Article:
Written by Louise Lindberg and Ken Graham
Repetitive tasks – not only are they boring and tiring, but also when an operation has been done maybe hundreds of times the same day, one becomes less attentive and observative for errors. In addition, working at a high speed for an entire workday is usually not feasible. Imagine there was a solution to reduce stress among employees during periods when an administrative production has high demands, at the end of the month for a payroll department, or during evenings and nights when fewer people are working.
Robotics, or Robotic Process Automation (RPA), is a piece of software that is executing the exact same tasks like a human. The robot logs into systems with its own username and password and can, for example, click on buttons, copy + paste information from one system to another, communicate with different systems and write emails to customers if the robot found a customer errand requiring their correction. The Robot can also read from a database and send and receive information via APIs.
The core of robotics
Compared to a human, the robot will execute the exact same process steps every time, only much faster and hence, there is no risk for “human errors”.
Robotics has several advantages. By making a robot or digital assistant do the most repetitive and boring tasks, employees can focus on more value-adding and meaningful work. Moreover, since a robot can work 24/7 without any coffee breaks or chats with colleagues, the efficiency naturally increases remarkably.
Except for reducing the time spent on manual processes, Visma’s goal with automation is to improve the customer experience of our products and help our customers focus on their core business.
How do robots and sustainability correlate?
Automation of processes frees capacity and gives room to reassign roles and allocate resources to other, more important tasks in the organisation. Simply put, your employees can focus on the core business instead of administration work. For organisations, the fundamental benefits of automation are enhanced productivity and reduced costs, which ultimately benefits the bottom line. However, cost savings can be reallocated and rather invested in work that is more meaningful and produces higher business- and social value.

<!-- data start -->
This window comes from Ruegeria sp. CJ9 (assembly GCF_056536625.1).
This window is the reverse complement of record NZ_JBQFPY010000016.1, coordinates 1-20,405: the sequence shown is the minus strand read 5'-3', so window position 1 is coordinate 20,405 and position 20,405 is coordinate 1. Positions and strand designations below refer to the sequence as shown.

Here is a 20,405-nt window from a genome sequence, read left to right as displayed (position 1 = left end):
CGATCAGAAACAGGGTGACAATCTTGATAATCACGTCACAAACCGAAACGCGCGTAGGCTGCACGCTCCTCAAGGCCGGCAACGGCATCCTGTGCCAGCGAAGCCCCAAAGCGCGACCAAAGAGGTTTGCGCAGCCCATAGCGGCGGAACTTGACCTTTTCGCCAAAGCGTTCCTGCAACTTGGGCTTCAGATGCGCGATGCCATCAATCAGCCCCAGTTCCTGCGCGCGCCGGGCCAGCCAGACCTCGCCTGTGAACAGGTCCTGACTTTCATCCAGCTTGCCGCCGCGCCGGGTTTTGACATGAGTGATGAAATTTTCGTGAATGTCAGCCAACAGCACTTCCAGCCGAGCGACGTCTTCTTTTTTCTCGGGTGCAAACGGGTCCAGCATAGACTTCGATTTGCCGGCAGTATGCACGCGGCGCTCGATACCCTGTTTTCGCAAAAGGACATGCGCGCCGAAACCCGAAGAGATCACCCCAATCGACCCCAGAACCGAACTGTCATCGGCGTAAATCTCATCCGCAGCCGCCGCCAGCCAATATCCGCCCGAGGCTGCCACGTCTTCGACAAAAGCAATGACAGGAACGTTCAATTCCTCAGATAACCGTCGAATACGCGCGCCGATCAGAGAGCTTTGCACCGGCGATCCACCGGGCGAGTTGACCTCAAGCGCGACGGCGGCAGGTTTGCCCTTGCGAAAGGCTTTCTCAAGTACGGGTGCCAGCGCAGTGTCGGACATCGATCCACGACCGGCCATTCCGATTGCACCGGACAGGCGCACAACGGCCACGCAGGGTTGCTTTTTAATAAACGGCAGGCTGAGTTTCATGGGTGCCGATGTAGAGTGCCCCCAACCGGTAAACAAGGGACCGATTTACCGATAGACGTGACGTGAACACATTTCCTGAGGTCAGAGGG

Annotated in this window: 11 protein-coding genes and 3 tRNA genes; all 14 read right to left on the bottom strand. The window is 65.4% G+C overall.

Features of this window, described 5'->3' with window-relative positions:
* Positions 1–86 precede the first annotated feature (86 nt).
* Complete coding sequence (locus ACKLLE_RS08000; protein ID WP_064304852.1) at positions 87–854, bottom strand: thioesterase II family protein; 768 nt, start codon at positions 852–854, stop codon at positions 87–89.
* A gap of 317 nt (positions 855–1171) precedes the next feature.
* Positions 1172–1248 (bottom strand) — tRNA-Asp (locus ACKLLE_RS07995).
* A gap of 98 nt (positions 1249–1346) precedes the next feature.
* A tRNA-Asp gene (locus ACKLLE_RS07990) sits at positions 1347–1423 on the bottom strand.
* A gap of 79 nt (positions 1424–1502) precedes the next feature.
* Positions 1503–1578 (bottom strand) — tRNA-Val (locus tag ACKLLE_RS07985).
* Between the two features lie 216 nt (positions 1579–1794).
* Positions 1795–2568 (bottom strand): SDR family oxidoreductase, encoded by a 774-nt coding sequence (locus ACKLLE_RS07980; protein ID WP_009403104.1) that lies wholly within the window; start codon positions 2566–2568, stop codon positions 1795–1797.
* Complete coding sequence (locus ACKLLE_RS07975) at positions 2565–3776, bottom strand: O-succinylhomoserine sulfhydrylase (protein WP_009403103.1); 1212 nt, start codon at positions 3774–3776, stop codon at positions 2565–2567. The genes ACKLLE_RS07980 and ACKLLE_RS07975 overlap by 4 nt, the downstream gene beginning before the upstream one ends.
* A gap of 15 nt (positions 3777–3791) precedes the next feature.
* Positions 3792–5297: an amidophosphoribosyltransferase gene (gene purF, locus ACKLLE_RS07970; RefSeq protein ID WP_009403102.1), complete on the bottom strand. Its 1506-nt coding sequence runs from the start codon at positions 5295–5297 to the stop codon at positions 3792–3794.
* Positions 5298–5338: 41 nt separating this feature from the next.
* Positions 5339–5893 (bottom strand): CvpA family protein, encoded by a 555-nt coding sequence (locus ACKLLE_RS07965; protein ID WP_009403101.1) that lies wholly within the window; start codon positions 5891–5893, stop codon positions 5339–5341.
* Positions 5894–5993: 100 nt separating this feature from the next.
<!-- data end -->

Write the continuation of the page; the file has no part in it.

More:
Let’s look at some examples:
- A school reduces manual labour in the economy function. The saved money is used to hire new teachers to increase the quality of education.
- A hospital reduces manual labour for controlling claims. The saved money is used to hire new nurses to reduce patient queues.
- A production firm reduces manual work in the billing department. The saved money is used to increase the innovation department.
- An IT company reduces manual work in the salary department. The saved time is spent to handle new customers.
These are great examples illustrating that a robot itself is not sustainable, but the effect of the robot can help a company reach the UN Sustainable Development Goals.
Also read: AV1 – A robot specifically developed for the classroom and school life
Will robots take my job?
Throughout history, there are multiple examples of how automation has made jobs easier and companies more efficient. Today, most farmers will use a tractor instead of horses to do farming. While Kodak, the well-known international company delivering manual photo products, disappeared overnight because of the shift to digital cameras. Other examples are stock trading or e-learning that has shifted from person-to-person to machine-to-person or machine-to-machine.
Studies have predicted that many of us are at risk of losing our jobs in the future as a result of artificial intelligence and robotisation. For many, this creates uncertainty about their own work situation and will naturally question “will robots take my job?”. The answer is maybe. Robots will for sure take jobs, and the jobs with the least complicated, or most repetitive steps will be lost to robots first. Secondly, work consisting of being the “man in the middle”, where tasks involve punching data in several systems, will also be gone in the near future.
On the other hand, there are many examples of existing professions that will remain and probably grow in the foreseeable future:
- Health workers because of the elderly wave
- Craftsmen to perform maintenance work
- IT specialists for maintaining and developing computer systems
We will see many new jobs arising as well. Jobs that don’t exist today. Recent studies predict that artificial intelligence and robotisation will actually create more jobs than it will make redundant by 2020. (Gartner, 2018)
Also read: Anna the bot has found a job at the largest university in Norway
How can robotics create opportunities for my business?
Visma has a big focus on automation, both Robotic Process Automation, Machine Learning and Optimisation. We take our responsibility towards more sustainable development and create opportunities for us and our customers to become more efficient and improve their businesses.
If you are interested in learning more, please contact us at email@example.com